Monday, March 08, 2004

Through the marvels of the legal process, our Republican overlords continue to refine the careful balancing act which is privacy rights in the modern era. For example, when government lawyers are trying to uphold the recently passed "partial-birth abortions ban",

... the Bush administration has set forth a new, more limited view of privacy rights as it tries to force hospitals and clinics to turn over records of hundreds and perhaps thousands of abortions.

Federal law "does not recognize a physician-patient privilege," the Justice Department said last month in court papers that sought abortion records from Planned Parenthood clinics in California, Kansas, Missouri, Pennsylvania, New York City and Washington. Moreover, the department said in another abortion case, patients "no longer possess a reasonable expectation that their histories will remain completely confidential."

Health lawyers and privacy experts said that position reflected a significant shift after six years in which Bush and Clinton administration officials had promised to strengthen the confidentiality of medical records.

The government has to protect itself, you see, from false claims by soi-disant "medical experts" that the procedures have value -- by performing an independent audit of the entire medical profession, privacy of patients be damned. But doctors have rights, too. Like the ones in the great Republican state of Texas who are protecting themselves from patients who might be inclined to file a malpractice suit over little things like a missed tumor, or permanent crippling brain damage. Such miscreants there find themselves listed in a database as "predatory litigants", and denied basic medical care.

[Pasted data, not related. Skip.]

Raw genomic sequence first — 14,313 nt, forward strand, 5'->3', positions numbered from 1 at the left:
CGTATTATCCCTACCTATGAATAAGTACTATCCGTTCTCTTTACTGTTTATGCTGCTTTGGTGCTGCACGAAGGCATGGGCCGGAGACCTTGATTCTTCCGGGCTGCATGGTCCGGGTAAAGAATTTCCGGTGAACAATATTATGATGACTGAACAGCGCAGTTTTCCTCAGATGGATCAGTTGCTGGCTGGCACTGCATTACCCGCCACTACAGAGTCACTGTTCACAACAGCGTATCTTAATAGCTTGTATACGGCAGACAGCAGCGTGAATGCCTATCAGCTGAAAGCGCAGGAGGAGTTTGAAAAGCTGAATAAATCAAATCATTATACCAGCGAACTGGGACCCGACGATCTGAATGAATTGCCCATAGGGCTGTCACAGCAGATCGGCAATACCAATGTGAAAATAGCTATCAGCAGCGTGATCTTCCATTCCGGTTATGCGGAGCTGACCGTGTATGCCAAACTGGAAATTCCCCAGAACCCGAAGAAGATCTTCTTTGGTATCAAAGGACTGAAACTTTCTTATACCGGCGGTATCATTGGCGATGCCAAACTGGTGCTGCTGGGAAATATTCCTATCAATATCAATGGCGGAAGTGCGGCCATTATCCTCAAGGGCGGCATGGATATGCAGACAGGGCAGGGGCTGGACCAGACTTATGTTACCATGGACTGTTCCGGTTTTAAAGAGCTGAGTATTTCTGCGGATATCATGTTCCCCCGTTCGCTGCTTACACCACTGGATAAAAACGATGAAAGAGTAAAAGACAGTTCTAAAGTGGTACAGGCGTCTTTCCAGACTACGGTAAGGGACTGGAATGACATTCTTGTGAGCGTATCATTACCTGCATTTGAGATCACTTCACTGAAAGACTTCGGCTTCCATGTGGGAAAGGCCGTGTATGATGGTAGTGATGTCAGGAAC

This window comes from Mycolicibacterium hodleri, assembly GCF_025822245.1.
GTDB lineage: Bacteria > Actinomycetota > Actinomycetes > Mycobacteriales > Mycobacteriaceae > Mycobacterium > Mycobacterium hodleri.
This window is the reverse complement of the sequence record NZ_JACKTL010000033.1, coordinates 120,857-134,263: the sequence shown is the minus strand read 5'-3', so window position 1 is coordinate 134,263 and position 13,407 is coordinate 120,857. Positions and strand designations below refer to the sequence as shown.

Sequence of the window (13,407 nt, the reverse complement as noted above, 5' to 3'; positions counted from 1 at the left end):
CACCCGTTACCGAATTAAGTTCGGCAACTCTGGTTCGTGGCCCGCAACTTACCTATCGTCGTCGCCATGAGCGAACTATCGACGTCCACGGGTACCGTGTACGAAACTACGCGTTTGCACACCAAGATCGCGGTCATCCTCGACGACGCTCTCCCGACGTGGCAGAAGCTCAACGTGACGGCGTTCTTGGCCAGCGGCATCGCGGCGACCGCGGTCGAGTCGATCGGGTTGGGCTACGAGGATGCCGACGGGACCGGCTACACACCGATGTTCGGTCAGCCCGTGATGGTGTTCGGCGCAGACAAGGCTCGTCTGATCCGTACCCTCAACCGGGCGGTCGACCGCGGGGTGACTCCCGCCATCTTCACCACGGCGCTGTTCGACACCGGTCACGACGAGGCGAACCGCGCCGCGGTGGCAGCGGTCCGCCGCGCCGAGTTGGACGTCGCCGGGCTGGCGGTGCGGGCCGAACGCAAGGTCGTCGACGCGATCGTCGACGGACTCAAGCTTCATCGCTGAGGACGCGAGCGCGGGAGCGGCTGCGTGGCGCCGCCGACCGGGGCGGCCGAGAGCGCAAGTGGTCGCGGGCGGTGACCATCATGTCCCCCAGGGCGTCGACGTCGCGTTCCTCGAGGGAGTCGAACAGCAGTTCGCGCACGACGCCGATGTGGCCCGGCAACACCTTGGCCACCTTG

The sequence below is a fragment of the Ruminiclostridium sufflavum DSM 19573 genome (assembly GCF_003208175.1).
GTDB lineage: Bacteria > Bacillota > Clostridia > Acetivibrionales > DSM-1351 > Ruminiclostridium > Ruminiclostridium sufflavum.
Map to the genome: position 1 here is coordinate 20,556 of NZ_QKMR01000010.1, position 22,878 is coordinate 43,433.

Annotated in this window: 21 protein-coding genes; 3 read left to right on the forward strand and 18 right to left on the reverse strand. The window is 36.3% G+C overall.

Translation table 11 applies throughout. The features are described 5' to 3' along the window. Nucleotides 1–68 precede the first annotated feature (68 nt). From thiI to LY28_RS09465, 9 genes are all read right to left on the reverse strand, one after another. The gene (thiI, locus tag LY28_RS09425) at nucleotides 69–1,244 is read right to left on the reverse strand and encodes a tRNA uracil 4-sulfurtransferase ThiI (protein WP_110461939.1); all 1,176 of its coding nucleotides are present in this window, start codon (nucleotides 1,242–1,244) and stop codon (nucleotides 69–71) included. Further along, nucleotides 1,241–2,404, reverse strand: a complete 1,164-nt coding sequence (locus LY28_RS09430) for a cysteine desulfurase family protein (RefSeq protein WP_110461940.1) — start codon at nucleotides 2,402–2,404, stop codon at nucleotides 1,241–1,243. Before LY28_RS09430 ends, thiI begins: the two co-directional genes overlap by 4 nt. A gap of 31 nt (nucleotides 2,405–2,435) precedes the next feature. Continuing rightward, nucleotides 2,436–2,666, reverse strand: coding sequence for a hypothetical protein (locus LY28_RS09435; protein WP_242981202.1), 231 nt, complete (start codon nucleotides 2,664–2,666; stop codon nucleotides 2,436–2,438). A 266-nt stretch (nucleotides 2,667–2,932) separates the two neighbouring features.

Of course, the good folks maintaining this database might find the prospect of a third-party investigation of their own basic fairness, well... unpleasant. So, to protect themselves from that, the new database copyright bill wending its way through Congress will allow them to sue the dickens out of anyone who tries it.

So, doctors have to give up their records, but only under the right circumstances. It's all about balance. The same kind of balance that is on full and open display when the Republicans in control of the Mississippi state legislature discuss coastal drilling rights:

Prior to the meeting, oil and gas industry lobbyists chided the media for "stirring things up down there" by reporting about the legislation. Lawmakers over the last two days have fielded calls and messages from constituents and environmentalists concerned about drilling, an issue that has waxed and waned for years on the Coast.

"We quite frankly have not had opposition from anybody but tree huggers and Democrats," said Marvin L. Oxley, an oil and gas geologist who's helping lobby for the law changes. "Don't use that, say, 'environmentalists.' By Democrats, I mean the blacks. Don't write blacks. Were you in the Judiciary hearing? That's most of who had questions about this."

You see, there are lots of people who come to the table, and their interests have to be balanced. Except for Democrats and blacks, and working-class victims of medical malpractice, who just don't have the cash to pony up.

And don't worry. They're trying to keep you from seeing any nasty TV ads that might make you think bad thoughts about the way they want to run the country. They think that would be unfair. And don't they just need a little love?

Credits: Texas malpractice link via Slashdot, database copyright link via BoingBoing, which also linked to the Republican anti-ad letters, Mississippi link via Michael Froomkin.


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